For Mark Knapper, memories of Lancaster University are almost all centred around exploring new cultures and football - two strands that remain the focus of his life to this day.
As the MD of Astralis Recruitment Group Ltd., Mark's work as an executive headhunter is all about building relationships with companies and individuals in order to match the right people to the right jobs. Outside that, he lives and breathes football as a member of the England fan club and a supporter of Hereford United.
"It had a big impact on me coming to Lancaster, and many of the skills I acquired there have remained very useful in my life to this day," says Mark. "As much as anything it was the different world I discovered up North. Most people there were all from the north and I quickly realised that, as they were not going to change, I would have to adapt."
He distinctly remembers himself - a lad from Ross-on-Wye, who had never been 'up North' - arriving at the University in October 1978, with his father and seeing the lake glittering in the sunshine and instantly falling in love with university life.
The first time he ate a meat and potato pie in the County JCR sticks in his memory. He'd gone in for a drink and was offered the northern speciality but had no idea what it was.
This appreciation of his new home was completely endorsed when he realised not only that the list of subject possibilities on his History course extended all over the globe but also that he had lots of First Division football clubs within striking distance, as well as a new world of bars and discos.
His choice of Lancaster had been arbitrary. He only made his decision to go to university on a gap year working in the bar of a German castle. He liked history and his trendy history teacher at Ross-on-Wye Grammar School had been in the first intake there in 1964, so he decided to take his lead.
The freedom to study astonished him. He managed to combine his interest in Victorian England and religious history in his dissertation on the Oxford Movement. He worked hard and - since he loathed studying in the evenings - developed an efficient method of organising and getting through his work on a 'nine to five' basis that stands him in good stead even now. He was a member of the University's Victorian Society and the Federation of Conservative Students.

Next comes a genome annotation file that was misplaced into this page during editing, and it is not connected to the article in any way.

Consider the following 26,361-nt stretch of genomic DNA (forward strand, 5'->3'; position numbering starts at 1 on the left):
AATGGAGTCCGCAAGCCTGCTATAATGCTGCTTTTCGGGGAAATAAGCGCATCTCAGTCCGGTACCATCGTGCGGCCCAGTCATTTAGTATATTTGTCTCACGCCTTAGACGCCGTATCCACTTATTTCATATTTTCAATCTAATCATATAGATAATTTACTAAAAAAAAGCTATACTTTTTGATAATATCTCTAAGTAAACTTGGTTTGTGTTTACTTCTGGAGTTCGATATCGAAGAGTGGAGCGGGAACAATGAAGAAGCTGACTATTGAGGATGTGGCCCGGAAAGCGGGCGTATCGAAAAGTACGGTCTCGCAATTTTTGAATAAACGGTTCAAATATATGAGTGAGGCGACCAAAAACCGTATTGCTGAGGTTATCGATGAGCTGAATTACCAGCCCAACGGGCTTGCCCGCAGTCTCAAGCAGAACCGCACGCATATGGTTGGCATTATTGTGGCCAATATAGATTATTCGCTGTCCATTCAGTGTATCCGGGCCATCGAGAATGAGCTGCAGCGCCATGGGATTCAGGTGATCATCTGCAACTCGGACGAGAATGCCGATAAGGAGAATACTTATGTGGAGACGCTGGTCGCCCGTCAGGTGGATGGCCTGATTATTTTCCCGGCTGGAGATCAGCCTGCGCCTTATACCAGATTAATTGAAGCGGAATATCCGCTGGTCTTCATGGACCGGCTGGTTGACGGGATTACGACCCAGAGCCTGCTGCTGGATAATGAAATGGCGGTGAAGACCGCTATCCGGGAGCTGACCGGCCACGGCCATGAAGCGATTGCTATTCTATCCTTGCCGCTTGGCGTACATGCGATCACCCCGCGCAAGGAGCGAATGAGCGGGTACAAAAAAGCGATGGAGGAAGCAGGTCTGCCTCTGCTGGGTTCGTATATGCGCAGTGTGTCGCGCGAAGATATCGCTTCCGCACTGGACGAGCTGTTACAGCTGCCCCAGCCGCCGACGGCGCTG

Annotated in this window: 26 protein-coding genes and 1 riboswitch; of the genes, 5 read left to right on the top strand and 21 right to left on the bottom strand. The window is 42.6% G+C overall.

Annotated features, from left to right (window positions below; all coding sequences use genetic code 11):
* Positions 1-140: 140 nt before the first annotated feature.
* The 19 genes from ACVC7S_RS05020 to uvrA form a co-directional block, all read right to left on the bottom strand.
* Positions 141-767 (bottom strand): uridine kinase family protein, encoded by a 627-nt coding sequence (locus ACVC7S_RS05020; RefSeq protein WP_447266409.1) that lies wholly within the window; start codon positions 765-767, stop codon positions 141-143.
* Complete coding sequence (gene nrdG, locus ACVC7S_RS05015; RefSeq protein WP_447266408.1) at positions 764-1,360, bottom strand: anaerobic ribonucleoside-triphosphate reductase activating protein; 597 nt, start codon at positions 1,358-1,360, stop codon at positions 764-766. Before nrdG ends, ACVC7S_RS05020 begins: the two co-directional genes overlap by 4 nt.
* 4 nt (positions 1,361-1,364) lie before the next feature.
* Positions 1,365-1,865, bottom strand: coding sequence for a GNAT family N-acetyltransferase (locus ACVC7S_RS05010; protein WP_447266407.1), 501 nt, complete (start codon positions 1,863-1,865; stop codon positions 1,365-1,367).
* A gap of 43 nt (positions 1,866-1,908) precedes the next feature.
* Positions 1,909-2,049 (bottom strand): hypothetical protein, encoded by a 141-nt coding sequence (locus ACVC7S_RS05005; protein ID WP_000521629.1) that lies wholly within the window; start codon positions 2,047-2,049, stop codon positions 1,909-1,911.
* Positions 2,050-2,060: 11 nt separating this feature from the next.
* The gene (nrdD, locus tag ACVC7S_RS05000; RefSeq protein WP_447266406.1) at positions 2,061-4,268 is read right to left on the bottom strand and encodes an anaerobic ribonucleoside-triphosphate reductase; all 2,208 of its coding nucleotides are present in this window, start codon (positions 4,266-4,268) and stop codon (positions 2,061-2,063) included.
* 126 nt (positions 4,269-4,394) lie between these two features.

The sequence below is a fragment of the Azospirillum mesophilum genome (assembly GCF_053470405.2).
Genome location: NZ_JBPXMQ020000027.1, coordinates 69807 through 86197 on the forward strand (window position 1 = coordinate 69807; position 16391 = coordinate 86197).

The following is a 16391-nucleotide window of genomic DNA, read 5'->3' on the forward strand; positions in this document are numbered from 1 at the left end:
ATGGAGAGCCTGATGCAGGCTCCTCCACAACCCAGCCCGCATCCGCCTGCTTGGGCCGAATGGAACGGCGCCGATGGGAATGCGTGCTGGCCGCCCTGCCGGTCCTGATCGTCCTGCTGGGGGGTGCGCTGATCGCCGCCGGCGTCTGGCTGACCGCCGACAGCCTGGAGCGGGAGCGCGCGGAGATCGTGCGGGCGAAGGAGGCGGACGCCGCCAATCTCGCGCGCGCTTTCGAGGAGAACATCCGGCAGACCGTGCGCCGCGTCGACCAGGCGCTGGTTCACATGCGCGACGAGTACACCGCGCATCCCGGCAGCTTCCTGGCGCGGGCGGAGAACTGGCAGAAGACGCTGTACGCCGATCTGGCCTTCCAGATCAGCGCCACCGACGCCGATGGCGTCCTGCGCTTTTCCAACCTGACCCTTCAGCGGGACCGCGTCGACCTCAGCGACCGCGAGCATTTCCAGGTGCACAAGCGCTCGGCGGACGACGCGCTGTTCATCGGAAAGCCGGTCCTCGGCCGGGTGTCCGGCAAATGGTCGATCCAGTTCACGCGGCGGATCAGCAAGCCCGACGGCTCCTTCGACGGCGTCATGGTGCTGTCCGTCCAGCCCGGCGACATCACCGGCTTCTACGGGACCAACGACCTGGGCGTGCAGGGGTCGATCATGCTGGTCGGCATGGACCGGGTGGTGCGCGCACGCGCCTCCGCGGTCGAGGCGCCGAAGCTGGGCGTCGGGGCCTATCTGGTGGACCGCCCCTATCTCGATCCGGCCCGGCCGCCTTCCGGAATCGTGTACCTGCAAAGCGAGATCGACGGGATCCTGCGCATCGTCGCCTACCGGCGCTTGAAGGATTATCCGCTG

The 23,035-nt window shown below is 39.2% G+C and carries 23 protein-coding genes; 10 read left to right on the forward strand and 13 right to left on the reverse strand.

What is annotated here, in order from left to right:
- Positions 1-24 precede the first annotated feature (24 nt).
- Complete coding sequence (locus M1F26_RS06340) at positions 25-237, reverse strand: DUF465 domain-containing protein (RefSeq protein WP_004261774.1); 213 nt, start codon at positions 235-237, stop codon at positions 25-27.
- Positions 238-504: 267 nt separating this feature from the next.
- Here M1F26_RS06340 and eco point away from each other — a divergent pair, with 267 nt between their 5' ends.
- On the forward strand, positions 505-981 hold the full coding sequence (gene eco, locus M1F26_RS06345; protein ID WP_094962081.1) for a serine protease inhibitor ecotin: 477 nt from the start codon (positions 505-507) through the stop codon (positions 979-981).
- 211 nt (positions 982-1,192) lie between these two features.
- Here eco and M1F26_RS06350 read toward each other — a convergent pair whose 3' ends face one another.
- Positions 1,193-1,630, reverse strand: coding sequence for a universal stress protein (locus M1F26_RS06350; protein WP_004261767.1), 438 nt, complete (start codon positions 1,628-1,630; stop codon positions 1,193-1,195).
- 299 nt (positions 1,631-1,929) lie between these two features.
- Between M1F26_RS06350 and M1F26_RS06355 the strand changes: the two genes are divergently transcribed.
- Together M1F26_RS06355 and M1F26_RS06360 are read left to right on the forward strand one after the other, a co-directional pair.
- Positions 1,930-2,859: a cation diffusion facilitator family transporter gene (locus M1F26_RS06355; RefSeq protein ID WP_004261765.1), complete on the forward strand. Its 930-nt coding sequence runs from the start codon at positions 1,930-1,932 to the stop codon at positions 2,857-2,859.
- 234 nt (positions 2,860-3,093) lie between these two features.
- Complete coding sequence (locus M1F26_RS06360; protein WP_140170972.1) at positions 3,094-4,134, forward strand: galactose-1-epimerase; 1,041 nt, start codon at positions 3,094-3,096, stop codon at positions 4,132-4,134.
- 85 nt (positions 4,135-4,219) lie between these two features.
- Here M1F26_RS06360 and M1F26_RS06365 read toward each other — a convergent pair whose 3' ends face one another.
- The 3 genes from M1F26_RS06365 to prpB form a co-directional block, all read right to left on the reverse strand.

Outside university Mark had a rich life - he had a holiday job at the Hornsea Pottery factory in Lancaster, which paid well and brought him into contact with the local lads who ribbed him as a southerner who drank cider, and forced him to stand up for himself. He also travelled to watch his beloved Hereford play against clubs like Bury, Halifax, Rochdale and Wigan, where he was excited to find a way of life (and a few head-on encounters with locals) he had no idea existed, coming from rural Herefordshire.
The traffic was two-way as friends from university visited his home and discovered Herefordshire with its quaint riverside pubs and cider - something that Knapper considered distinctly unexciting!.
In his second year living in Morecambe, he acquired a new circle of friends outside the occasionally parochial constraints of his college, by mixing with a group he met in the local pubs. This group - known as the IBMs (Instant Best Mates) - and their families still meet every year at Butlins for a weekend's get together.
When he left Lancaster University, he went as a graduate trainee to the exclusive department store, Harrods. Two years later, moved into recruitment with Manpower and realised immediately that he had found his niche.
The training he received there was excellent and in the next few years he worked with several recruitment and headhunting companies until setting up his own company in 1999, with a business partner, specialising in executive recruitment in human resources. It is a job Knapper says he loves for its variety, the need to get to gain people's trust quickly and to understand their needs.
Mark's passion for football continues. Now based in St Albans, he still goes to as many Hereford United fixtures as he can and is also heavily involved with the 15,000 strong England fan club where, as well as going to the matches, he has helped organise cultural events for the fans visiting the different countries as a means of building good relationships and improving the image of the supporters themselves.
Among the memorable events with which he has helped are helping to organise a tournament in Israel involving Arab and Jewish players and playing football with locals in the Soweto township in South Africa during the 2010 World Cup.
He maintains his links with Lancaster University, as his company, Astralis, has a partnership with Robertson Cooper, a company set up by the university's Professor Cary Cooper to promote the psychological well-being of members of the workforce.